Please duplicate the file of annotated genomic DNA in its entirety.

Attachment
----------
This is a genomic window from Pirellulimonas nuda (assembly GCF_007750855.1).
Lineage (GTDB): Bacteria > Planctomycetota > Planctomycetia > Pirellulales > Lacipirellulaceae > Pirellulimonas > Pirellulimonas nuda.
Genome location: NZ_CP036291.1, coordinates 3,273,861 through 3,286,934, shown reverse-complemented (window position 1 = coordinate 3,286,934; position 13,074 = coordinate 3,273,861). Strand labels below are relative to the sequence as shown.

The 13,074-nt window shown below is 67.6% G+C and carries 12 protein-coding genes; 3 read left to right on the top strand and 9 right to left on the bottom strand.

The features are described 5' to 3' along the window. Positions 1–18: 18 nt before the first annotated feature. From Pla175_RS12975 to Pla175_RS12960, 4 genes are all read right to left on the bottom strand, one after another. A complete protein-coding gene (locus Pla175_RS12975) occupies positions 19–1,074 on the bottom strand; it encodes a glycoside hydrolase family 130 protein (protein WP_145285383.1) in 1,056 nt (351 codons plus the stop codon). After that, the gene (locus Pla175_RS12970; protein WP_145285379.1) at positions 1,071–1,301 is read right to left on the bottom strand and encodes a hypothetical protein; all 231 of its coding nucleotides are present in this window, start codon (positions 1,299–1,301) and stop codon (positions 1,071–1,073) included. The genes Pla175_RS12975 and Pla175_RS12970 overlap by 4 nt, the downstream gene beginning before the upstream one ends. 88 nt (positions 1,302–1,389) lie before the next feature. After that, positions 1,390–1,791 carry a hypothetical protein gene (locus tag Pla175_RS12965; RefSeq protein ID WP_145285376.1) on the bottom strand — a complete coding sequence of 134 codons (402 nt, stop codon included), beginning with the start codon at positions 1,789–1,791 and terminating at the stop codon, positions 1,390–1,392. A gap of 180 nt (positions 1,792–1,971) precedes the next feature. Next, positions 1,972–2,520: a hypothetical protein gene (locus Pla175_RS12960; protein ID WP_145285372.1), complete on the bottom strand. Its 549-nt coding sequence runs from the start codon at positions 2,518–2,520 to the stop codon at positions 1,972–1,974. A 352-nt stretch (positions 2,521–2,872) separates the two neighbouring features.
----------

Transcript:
This is a genomic window from Pirellulimonas nuda (assembly GCF_007750855.1).
Lineage (GTDB): Bacteria > Planctomycetota > Planctomycetia > Pirellulales > Lacipirellulaceae > Pirellulimonas > Pirellulimonas nuda.
Genome location: NZ_CP036291.1, coordinates 3,273,861 through 3,286,934, shown reverse-complemented (window position 1 = coordinate 3,286,934; position 13,074 = coordinate 3,273,861). Strand labels below are relative to the sequence as shown.

The 13,074-nt window shown below is 67.6% G+C and carries 12 protein-coding genes; 3 read left to right on the top strand and 9 right to left on the bottom strand.

The features are described 5' to 3' along the window. Positions 1–18: 18 nt before the first annotated feature. From Pla175_RS12975 to Pla175_RS12960, 4 genes are all read right to left on the bottom strand, one after another. A complete protein-coding gene (locus Pla175_RS12975) occupies positions 19–1,074 on the bottom strand; it encodes a glycoside hydrolase family 130 protein (protein WP_145285383.1) in 1,056 nt (351 codons plus the stop codon). After that, the gene (locus Pla175_RS12970; protein WP_145285379.1) at positions 1,071–1,301 is read right to left on the bottom strand and encodes a hypothetical protein; all 231 of its coding nucleotides are present in this window, start codon (positions 1,299–1,301) and stop codon (positions 1,071–1,073) included. The genes Pla175_RS12975 and Pla175_RS12970 overlap by 4 nt, the downstream gene beginning before the upstream one ends. 88 nt (positions 1,302–1,389) lie before the next feature. After that, positions 1,390–1,791 carry a hypothetical protein gene (locus tag Pla175_RS12965; RefSeq protein ID WP_145285376.1) on the bottom strand — a complete coding sequence of 134 codons (402 nt, stop codon included), beginning with the start codon at positions 1,789–1,791 and terminating at the stop codon, positions 1,390–1,392. A gap of 180 nt (positions 1,792–1,971) precedes the next feature. Next, positions 1,972–2,520: a hypothetical protein gene (locus Pla175_RS12960; protein ID WP_145285372.1), complete on the bottom strand. Its 549-nt coding sequence runs from the start codon at positions 2,518–2,520 to the stop codon at positions 1,972–1,974. A 352-nt stretch (positions 2,521–2,872) separates the two neighbouring features.